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Nike, Did We Ever Really Know Ya?

3383 Views 33 Replies 11 Participants Last post by  SG_67
As I celebrated Independence Day, yesterday, oddly I found myself ruminating over Nike' s recent decision to pull the Betsy Ross Flagged sneakers from their stores, just because Colin Kaepernick was offended that the Betsy Ross Flag represented a time in our nations history when slavery was accepted. To my mind, that's a pretty ridiculous stretch. The Betsy Ross flag represents a lot of very positive things to a lot of good people. Hell, several of our Founding Fathers owned slaves. I believe the records show that George Washington, Thomas Jefferson, etc. owned, or lived in households maintained by and operated through the efforts of slave labor. Should we discard the Constitution? Do we disavow the contributions of any who may have at one point been touched by or benefited from the efforts of slave labor. I think not. That would be woefully shortsighted and decicedly stupid. Don't get me wrong...I am a fire breathing opponent of even the concept of slavery and find it to be one of the most unfortunate and hateful threads that were woven into the fabric of the United States of America. However I realize the extended threat(s) of trying to pull such hateful thread(s) from our cloakes of patriotism to be a fruitless undertaking and one that could lead to the unaveling of the very fabric of our society! Jeez Louise Nike, have you totally lost your good sense?
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Not implying that you gentlemen are not entitled to your opinions, but if you look at a few of the "white supremissist's" websites you will find that the most frequently displayed American flag on many is the present day version, not the Betsy Ross version. Applying you're logic, I suppose we should pull today's versions of Old Glory from their staffs and just go on without a national flag. When would either of you suggest that we stop this nonsense? :icon_scratch:
And allowing a group of odious bigots to appropriate something that belongs to all of us is a noxious and cowardly concession.
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Not such a stretch when you realize that was not the reason he was objecting to it, else he would ask the mint to stop printing dollar bills because they have Washington's face on them.

He objected to the Nike shoe because along with the swastika and the confederate flag the 13 star Ross flag is also used as a white supremacy symbol, for that wonderful time 250 years ago when we all were white.

And while I, and you apparently, did not know the Ross flag was used that way, supremacists and black peope did and that's enough for me (he said, as he proudly laced up his Converse Chuck Taylors, now owned by Nike).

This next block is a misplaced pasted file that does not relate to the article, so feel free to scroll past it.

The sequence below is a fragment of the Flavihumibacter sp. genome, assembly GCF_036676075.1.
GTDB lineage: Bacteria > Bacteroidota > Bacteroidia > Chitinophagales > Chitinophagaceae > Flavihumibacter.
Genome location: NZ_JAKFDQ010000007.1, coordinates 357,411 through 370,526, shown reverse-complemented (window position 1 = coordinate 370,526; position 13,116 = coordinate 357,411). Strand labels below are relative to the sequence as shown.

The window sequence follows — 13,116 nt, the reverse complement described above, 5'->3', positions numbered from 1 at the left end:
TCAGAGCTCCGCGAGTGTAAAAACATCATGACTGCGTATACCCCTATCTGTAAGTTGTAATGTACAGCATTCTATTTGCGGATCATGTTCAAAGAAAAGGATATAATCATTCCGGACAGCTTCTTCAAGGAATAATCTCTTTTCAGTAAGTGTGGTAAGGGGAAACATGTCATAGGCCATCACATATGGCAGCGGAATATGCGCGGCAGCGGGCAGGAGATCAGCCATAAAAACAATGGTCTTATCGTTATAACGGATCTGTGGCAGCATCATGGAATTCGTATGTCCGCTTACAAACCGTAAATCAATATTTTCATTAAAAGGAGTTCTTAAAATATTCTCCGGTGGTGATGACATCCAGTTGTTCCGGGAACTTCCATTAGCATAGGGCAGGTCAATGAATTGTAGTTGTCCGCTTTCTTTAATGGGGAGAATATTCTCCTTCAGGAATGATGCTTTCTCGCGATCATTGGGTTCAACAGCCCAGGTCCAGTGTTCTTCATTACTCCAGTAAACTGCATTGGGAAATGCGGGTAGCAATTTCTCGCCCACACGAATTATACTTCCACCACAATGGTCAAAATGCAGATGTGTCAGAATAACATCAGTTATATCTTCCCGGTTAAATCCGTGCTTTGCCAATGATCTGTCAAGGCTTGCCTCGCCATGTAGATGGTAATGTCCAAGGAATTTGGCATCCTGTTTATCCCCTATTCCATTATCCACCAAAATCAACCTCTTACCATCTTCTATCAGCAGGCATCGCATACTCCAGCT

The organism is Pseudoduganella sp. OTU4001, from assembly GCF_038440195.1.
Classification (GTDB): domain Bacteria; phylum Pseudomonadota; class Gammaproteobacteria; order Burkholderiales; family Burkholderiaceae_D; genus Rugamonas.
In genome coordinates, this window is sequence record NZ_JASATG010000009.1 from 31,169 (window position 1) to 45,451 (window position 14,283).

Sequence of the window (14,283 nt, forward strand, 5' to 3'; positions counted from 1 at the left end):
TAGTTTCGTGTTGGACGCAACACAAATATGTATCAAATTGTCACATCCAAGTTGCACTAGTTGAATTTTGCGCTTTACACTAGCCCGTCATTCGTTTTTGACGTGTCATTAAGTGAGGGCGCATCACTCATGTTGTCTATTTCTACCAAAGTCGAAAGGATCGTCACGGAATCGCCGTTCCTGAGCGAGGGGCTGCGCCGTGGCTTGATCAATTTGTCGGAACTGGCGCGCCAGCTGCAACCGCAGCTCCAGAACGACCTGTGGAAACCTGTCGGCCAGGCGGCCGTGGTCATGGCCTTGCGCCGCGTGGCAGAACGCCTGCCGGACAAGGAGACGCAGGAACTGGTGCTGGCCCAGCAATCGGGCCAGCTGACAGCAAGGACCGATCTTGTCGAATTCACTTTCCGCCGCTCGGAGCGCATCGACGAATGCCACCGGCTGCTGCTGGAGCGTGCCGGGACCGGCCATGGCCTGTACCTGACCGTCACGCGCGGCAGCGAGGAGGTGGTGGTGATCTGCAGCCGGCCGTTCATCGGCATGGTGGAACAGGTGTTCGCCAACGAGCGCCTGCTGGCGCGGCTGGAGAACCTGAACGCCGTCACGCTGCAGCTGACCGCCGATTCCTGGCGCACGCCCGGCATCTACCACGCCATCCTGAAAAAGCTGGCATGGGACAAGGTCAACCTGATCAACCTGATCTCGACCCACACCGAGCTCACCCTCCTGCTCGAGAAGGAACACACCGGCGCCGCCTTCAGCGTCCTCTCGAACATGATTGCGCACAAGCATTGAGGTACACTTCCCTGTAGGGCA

Agree completely. Good on Kaep and good on Nike for pulling it.
Just to be clear, by its own admission Nike simply made a business decision to please its target market. The decision was grounded in principal, not principle.
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Yes, I do find something wrong with that -- as explained in my previous post. Of course it is their right, just as it is mine to criticize it.
And no -- not supposition. Based on a rather lengthy NPR report heard Wednesday.
Sorry I was not clearer, Peak. Nike's decision to remove the shoes in question implicitly concedes to the successful appropriation of the so-called Betsy Ross flag by certain poisonous racist fringe groups. IMO it is wrong to make such a concession, even for profit, precisely because it serves to empower these groups.
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Peak -- FWIW it is not at all unheard of for a large company to send legal work to various law firms they would rather not have to face in litigation. It is also not unheard of for law firms to decline such engagements, especially if modest in scope, in order to be free to accept more lucrative engagements adverse to such a company. In my 35 year career in so-called Big Law, I've witnessed both phenomena.
Mike, I should have known that. I watch Suits. But still.

I'm just too damn pure for this world.
I somehow doubt that. 😉
I agree with what you say. Except of course the dance part. What t'hell was that? One of the attributes that Conservatives seem to share is fear of stuff. I wish they would tone that down. For their sakes. Maybe concentrate more on Now. It's not that scary. Now did not happened all at once. It crept up on us, gave us a chance to get ready, which maybe we didn't take advantage of. Lord knows you and I, and perhaps Mike who's in on this too, have years long knowledge of Then. Not even a little tired of it? I'm quite fond of Now.
It's a metaphor, Peak -- that's all. Unless I'm mistaken Eagle is saying that this is our country (i,e., dance) and we should not allow a fringe group of hateful knuckleheads to decide what our symbols and history mean (i.e., call the tunes).

As far as Then and Now, I'm not taking the bait to go down that unproductive rabbit hole.
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^^(In response to post #30)
Very well put, my friend. I do hope you are right and that over time, some good will come of this. However, I must confess I harbor substantial doubt that Colin Kaepernick's motivations in this most recent dust-up are pure, but rather he wants to reclaim the spotlight for his personal edification. I suppose I just might be a bit of a cynic? :icon_scratch:
On the other hand I'm willing to concede that CK is probably mostly sincere. But I also think he is mostly wrongheaded, and this wrongheadedness is grounded in a phenomenon common among ideologues, these days especially on the Left -- a naive understanding of history and the human condition that is revealed by hubristic virtue-signaling, which is likely more compulsive than mercenary.
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